I thought I put this on our blog before, but I can't find it. This is a great family home evening project.
Heat pint jars (without bands) in a 250 degree oven for 20 minutes. (A dripper pan works well for this.) One pound of butter slightly more than fills one pint jar, so if you melt 11 pounds of butter, heat 12 pint jars. While the jars are heating, melt the butter slowly (in a large kettle) until it comes to a slow boil. Using a large spatula, stir the bottom of the pot often to prevent scorching. Reduce heat and simmer for 5 minutes. Place the jar lids in a small pot and bring to a boil, leaving to simmer until needed.
Stirring the melted butter from the bottom to the top with a ladle or measuring cup with spout and handle, pour the melted butter carefully into heated jars through a canning jar funnel. Leave a 3/4" of head space in the jar.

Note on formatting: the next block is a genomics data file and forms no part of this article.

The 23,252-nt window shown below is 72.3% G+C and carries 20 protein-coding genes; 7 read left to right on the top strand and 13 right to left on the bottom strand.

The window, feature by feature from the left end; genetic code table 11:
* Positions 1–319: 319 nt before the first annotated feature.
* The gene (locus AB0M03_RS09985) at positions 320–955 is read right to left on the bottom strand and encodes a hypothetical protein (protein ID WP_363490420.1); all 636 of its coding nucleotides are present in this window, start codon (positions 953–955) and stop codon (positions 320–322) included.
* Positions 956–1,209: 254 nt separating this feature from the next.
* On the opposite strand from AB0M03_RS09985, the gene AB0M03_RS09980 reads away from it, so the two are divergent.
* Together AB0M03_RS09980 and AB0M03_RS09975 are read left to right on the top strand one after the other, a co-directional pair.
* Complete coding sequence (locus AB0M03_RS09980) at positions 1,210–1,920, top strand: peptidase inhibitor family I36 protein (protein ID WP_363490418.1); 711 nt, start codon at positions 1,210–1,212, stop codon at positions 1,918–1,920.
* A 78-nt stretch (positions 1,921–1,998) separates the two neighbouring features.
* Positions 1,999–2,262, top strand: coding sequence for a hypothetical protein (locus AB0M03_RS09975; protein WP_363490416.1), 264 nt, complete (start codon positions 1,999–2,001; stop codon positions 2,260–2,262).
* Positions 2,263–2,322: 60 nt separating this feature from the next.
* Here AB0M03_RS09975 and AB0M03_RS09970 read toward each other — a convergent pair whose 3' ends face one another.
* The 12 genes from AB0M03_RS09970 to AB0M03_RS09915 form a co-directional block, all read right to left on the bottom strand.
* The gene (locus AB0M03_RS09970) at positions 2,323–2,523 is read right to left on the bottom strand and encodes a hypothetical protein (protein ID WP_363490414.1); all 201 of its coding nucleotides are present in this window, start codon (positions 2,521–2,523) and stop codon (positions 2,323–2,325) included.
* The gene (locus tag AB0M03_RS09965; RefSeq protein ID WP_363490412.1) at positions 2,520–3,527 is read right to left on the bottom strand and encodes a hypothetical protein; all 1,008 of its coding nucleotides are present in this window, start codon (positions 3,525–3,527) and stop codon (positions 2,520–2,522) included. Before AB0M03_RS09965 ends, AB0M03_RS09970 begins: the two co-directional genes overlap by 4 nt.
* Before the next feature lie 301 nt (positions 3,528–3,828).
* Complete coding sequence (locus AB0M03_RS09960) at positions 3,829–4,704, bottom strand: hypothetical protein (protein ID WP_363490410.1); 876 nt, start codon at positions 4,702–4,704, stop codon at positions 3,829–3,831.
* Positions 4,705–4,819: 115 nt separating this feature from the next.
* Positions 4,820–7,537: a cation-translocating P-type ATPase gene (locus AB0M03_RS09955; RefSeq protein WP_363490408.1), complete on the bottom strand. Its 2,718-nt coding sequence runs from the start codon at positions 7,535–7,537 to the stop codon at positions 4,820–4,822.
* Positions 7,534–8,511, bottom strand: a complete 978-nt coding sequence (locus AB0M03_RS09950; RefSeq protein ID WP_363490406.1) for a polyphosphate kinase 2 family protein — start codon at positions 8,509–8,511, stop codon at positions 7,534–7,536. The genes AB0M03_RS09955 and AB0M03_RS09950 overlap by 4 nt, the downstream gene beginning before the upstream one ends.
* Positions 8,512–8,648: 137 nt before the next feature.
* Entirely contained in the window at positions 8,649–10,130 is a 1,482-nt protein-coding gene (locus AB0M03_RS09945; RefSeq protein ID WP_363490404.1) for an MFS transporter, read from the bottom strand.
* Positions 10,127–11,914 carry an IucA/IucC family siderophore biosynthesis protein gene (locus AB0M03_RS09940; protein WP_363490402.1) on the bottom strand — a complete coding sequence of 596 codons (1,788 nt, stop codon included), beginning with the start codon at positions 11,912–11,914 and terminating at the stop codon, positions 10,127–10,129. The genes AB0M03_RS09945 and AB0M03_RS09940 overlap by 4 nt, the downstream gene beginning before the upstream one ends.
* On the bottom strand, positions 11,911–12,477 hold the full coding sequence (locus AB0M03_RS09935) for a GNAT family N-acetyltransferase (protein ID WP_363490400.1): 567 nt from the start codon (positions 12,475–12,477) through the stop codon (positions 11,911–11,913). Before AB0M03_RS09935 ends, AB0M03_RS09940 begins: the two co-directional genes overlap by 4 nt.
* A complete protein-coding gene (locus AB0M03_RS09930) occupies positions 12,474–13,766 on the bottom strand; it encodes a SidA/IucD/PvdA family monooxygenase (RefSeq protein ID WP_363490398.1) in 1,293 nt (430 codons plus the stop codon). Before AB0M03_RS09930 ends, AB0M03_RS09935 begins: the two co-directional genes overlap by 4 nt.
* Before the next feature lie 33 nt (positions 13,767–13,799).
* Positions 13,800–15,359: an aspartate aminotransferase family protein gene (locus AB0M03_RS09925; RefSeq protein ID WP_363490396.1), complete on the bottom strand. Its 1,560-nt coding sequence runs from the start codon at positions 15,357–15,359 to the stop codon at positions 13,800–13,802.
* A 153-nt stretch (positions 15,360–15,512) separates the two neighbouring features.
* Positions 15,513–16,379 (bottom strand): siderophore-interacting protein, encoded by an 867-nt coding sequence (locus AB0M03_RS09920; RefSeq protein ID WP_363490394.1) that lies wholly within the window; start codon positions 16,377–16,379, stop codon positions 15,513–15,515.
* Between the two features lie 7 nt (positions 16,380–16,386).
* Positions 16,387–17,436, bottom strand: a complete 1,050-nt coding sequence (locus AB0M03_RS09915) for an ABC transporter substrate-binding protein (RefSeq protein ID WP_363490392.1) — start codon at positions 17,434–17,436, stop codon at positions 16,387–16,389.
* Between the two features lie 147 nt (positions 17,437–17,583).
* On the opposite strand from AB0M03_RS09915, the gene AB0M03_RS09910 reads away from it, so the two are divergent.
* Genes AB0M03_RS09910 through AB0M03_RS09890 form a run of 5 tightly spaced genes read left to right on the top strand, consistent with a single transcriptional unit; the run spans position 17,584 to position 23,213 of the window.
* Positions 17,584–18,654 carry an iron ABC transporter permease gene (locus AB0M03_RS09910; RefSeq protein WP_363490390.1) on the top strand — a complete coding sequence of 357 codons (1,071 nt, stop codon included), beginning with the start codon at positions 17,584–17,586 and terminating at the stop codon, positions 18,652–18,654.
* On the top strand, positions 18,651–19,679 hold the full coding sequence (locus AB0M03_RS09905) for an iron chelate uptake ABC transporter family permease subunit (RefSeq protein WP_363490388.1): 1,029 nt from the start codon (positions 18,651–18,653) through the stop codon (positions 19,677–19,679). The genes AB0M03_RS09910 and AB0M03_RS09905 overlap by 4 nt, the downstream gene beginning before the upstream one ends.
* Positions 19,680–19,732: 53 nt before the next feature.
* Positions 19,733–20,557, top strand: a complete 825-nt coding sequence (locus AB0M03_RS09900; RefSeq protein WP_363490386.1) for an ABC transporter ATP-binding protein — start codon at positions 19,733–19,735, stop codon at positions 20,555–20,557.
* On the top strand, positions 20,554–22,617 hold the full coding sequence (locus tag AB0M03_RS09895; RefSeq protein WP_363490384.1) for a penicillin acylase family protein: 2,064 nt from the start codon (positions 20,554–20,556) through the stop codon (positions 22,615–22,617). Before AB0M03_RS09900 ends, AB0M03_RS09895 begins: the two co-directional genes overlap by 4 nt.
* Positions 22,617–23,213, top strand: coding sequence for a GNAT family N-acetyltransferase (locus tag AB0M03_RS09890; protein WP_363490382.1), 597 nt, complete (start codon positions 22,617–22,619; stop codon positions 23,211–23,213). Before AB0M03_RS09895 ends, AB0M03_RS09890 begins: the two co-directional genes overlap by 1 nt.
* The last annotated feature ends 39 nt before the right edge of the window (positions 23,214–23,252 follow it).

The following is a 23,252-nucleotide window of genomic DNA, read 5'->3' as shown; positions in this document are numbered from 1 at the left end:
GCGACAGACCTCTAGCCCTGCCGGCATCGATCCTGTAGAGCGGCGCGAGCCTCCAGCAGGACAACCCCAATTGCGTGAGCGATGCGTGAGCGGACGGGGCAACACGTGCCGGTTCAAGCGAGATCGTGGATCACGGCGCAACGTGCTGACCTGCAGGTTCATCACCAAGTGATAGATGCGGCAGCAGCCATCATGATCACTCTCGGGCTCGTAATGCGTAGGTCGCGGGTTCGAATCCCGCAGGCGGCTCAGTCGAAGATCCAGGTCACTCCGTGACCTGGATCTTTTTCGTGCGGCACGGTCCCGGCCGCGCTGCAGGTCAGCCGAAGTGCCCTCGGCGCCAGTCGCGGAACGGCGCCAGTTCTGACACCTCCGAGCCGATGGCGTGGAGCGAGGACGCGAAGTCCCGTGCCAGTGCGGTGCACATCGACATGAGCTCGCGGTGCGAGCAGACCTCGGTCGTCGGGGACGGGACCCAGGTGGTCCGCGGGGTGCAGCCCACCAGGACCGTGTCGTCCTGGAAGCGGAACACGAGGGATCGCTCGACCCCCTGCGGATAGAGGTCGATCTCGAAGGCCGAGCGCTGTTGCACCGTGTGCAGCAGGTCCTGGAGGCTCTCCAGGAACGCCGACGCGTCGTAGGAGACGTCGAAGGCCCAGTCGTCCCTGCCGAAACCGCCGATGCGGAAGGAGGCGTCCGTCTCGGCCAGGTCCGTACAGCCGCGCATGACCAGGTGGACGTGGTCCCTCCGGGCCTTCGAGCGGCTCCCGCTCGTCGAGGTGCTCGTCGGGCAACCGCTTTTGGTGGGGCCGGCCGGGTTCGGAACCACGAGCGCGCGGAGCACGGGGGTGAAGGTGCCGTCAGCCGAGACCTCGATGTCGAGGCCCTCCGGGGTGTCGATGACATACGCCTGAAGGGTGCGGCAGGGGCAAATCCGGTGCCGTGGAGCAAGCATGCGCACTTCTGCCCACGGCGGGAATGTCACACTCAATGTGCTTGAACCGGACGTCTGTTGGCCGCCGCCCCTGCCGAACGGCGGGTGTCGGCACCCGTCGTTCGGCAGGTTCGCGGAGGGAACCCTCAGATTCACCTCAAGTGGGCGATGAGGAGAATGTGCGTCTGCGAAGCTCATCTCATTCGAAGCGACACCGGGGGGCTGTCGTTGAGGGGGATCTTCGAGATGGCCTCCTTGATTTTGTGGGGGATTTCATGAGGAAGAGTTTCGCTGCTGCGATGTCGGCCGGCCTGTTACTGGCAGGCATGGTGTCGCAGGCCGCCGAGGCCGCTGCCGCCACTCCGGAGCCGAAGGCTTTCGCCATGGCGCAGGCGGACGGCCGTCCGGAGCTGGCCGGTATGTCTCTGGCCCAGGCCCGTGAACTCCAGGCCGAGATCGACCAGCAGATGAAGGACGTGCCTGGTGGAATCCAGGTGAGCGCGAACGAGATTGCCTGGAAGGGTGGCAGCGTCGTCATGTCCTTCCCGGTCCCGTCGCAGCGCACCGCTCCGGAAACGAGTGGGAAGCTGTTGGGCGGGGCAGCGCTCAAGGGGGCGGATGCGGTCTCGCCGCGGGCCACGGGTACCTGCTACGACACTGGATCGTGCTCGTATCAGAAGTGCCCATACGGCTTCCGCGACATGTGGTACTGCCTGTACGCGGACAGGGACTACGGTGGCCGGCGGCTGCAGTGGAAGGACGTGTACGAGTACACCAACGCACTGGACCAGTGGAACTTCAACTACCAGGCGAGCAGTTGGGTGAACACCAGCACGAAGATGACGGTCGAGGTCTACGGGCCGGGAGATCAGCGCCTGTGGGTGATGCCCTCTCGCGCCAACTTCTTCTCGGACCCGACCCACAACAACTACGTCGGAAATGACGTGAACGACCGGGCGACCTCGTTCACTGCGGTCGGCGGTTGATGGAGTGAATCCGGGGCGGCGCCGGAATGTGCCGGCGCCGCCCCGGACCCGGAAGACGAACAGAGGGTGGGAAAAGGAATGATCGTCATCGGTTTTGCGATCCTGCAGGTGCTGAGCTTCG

Wipe the tops of jars, then place on hot lids and screw on the bands tightly. Lids will seal as the jars cool. The butter will separate into three layers: foam, oil and milk solids. Once the lids "pop" and seal, shake the jars to mix your butter. Do this every 15 minutes or so, until the butter retains more consistency throughout the jar. (This may take up to an hour or longer.) When just slightly warm, move jars to the refrigerator. Check and shake every 10 minutes until they are hardened in the jar. Then leave them in the refrigerator for an hour.
Canned butter should store for 3 years or longer on a cool dark shelf. It could replace the butter-flavor shortening requirement on the basic food storage amounts list, or simply included as a topping or flavoring.
Note: It does not need to be refrigerated once opened, if used within a reasonable amount of time.